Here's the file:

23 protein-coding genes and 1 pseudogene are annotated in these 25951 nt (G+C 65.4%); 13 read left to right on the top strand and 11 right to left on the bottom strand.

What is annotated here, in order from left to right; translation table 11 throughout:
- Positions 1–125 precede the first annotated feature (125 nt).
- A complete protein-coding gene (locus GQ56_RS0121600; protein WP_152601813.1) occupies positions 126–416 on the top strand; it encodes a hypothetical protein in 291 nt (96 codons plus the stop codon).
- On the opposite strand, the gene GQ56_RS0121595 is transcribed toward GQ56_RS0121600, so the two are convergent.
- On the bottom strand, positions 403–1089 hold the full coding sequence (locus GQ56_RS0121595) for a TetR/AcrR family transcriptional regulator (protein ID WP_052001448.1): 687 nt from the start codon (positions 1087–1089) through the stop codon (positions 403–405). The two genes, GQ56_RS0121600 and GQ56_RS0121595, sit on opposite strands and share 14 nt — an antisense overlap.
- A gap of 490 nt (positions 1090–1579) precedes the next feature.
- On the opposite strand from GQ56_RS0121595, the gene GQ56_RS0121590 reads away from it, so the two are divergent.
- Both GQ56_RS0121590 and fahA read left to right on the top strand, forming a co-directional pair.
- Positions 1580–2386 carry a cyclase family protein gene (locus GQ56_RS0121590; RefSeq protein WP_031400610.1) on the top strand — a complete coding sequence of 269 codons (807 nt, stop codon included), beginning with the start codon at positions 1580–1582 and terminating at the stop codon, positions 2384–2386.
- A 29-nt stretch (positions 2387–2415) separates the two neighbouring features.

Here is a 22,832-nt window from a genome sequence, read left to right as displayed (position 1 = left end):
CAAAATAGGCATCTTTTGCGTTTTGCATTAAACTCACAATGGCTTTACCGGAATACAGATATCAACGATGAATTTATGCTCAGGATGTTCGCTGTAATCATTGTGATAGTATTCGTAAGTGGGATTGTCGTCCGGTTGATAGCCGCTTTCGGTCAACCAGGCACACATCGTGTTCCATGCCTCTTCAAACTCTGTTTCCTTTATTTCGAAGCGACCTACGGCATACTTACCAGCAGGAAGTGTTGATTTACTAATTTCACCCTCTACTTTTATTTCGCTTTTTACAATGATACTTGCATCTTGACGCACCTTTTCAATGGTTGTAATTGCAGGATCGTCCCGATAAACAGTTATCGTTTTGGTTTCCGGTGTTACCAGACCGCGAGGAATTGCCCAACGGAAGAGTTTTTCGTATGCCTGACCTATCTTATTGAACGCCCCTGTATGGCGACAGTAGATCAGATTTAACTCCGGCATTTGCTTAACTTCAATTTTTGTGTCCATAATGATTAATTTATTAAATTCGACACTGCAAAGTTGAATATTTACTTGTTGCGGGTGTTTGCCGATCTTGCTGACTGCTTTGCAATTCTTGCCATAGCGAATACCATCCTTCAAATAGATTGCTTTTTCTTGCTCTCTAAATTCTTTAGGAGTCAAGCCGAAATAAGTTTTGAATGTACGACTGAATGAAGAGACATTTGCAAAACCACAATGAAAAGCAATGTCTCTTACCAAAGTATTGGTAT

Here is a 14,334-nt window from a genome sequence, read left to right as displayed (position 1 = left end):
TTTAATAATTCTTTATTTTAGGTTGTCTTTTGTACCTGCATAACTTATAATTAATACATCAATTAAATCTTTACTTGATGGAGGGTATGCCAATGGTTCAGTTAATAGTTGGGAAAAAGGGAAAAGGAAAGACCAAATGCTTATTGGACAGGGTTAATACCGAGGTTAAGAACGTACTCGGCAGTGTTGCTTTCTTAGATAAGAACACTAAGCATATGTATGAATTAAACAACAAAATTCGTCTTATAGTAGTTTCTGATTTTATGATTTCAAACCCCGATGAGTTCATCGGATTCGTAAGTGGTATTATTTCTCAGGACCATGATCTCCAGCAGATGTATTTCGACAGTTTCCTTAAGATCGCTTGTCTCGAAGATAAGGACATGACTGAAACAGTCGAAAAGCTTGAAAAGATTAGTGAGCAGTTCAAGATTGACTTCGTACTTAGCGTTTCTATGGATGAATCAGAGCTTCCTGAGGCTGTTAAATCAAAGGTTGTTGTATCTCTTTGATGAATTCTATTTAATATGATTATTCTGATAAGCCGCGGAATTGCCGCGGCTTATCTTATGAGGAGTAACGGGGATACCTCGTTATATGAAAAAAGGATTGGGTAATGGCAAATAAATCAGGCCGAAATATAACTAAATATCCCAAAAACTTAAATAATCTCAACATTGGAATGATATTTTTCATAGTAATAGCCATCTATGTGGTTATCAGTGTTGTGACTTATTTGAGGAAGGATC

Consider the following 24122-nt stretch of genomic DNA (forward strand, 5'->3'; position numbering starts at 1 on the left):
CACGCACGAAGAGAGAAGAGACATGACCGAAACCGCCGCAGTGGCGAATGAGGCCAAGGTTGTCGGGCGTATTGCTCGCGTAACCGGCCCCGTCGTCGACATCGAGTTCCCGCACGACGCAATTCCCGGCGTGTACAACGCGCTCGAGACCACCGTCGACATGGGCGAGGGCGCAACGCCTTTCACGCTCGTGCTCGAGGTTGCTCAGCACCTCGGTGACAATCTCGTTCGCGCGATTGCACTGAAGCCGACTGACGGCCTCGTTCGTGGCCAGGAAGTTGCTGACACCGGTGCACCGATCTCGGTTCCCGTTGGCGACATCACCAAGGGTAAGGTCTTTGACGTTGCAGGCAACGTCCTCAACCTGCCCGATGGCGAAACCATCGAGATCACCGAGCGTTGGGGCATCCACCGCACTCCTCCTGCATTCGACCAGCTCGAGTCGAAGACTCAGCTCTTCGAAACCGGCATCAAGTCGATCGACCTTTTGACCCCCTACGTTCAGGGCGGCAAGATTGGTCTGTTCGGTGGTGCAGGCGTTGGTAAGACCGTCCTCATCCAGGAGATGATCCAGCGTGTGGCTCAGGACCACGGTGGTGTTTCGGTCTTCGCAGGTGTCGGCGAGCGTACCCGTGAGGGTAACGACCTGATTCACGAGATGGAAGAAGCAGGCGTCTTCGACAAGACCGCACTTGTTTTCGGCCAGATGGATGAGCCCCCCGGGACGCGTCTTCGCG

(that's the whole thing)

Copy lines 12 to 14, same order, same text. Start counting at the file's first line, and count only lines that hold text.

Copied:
Here is a 22,832-nt window from a genome sequence, read left to right as displayed (position 1 = left end):
CAAAATAGGCATCTTTTGCGTTTTGCATTAAACTCACAATGGCTTTACCGGAATACAGATATCAACGATGAATTTATGCTCAGGATGTTCGCTGTAATCATTGTGATAGTATTCGTAAGTGGGATTGTCGTCCGGTTGATAGCCGCTTTCGGTCAACCAGGCACACATCGTGTTCCATGCCTCTTCAAACTCTGTTTCCTTTATTTCGAAGCGACCTACGGCATACTTACCAGCAGGAAGTGTTGATTTACTAATTTCACCCTCTACTTTTATTTCGCTTTTTACAATGATACTTGCATCTTGACGCACCTTTTCAATGGTTGTAATTGCAGGATCGTCCCGATAAACAGTTATCGTTTTGGTTTCCGGTGTTACCAGACCGCGAGGAATTGCCCAACGGAAGAGTTTTTCGTATGCCTGACCTATCTTATTGAACGCCCCTGTATGGCGACAGTAGATCAGATTTAACTCCGGCATTTGCTTAACTTCAATTTTTGTGTCCATAATGATTAATTTATTAAATTCGACACTGCAAAGTTGAATATTTACTTGTTGCGGGTGTTTGCCGATCTTGCTGACTGCTTTGCAATTCTTGCCATAGCGAATACCATCCTTCAAATAGATTGCTTTTTCTTGCTCTCTAAATTCTTTAGGAGTCAAGCCGAAATAAGTTTTGAATGTACGACTGAATGAAGAGACATTTGCAAAACCACAATGAAAAGCAATGTCTCTTACCAAAGTATTGGTAT

Here is a 14,334-nt window from a genome sequence, read left to right as displayed (position 1 = left end):